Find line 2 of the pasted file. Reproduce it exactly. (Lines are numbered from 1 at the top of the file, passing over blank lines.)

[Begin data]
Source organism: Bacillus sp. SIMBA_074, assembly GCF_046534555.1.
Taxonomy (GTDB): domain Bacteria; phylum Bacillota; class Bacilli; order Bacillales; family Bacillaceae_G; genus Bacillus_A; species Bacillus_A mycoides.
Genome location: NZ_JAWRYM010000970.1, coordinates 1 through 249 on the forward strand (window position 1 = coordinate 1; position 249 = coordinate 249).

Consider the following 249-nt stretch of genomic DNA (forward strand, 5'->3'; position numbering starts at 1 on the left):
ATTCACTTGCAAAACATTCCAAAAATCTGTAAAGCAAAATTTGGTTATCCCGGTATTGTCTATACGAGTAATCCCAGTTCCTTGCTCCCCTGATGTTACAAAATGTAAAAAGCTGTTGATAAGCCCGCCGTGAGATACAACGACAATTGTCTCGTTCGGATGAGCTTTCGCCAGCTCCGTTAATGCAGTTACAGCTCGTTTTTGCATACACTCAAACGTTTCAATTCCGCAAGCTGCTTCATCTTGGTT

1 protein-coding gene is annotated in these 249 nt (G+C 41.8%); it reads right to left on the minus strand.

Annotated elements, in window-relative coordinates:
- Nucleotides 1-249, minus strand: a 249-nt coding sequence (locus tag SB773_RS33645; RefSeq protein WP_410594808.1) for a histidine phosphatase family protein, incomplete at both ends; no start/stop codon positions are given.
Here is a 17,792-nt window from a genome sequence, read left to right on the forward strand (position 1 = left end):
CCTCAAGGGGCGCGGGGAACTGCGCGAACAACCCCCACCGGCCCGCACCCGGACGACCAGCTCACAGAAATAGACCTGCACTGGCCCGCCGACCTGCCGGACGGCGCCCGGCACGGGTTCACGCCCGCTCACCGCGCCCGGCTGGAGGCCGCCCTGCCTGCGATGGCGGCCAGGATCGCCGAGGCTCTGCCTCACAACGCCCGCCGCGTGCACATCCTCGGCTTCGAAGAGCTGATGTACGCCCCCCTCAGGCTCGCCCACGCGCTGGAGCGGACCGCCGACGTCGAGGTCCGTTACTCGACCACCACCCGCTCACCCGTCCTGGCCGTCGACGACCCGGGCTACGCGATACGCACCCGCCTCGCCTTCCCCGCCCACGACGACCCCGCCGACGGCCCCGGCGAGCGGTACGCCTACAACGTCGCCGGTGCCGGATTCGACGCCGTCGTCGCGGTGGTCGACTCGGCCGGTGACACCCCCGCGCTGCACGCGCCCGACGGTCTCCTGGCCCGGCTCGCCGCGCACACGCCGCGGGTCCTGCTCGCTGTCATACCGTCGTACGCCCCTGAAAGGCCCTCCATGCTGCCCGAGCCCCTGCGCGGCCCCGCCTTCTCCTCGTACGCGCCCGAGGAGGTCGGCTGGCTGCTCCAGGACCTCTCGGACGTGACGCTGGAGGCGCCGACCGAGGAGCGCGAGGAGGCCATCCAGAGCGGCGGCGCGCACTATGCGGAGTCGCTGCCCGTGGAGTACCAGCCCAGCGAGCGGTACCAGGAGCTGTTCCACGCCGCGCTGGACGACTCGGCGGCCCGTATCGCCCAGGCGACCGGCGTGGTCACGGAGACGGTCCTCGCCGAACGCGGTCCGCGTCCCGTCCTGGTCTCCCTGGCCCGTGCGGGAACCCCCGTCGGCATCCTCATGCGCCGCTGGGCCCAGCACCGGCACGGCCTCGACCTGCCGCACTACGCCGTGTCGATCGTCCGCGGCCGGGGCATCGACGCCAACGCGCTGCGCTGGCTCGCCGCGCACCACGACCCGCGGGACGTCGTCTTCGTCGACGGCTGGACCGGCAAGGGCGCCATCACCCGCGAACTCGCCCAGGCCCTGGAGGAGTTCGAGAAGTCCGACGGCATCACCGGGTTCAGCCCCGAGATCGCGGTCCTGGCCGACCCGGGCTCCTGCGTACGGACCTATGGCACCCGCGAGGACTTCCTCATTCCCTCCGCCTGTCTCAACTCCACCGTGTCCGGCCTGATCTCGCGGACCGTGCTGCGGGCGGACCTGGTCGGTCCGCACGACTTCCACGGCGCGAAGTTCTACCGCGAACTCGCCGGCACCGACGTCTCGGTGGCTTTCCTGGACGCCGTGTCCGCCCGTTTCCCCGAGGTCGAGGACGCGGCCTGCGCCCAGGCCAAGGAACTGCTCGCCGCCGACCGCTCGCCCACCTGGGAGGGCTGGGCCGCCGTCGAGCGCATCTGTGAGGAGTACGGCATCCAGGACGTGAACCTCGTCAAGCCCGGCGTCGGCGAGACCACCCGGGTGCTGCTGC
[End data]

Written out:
Taxonomy (GTDB): domain Bacteria; phylum Bacillota; class Bacilli; order Bacillales; family Bacillaceae_G; genus Bacillus_A; species Bacillus_A mycoides.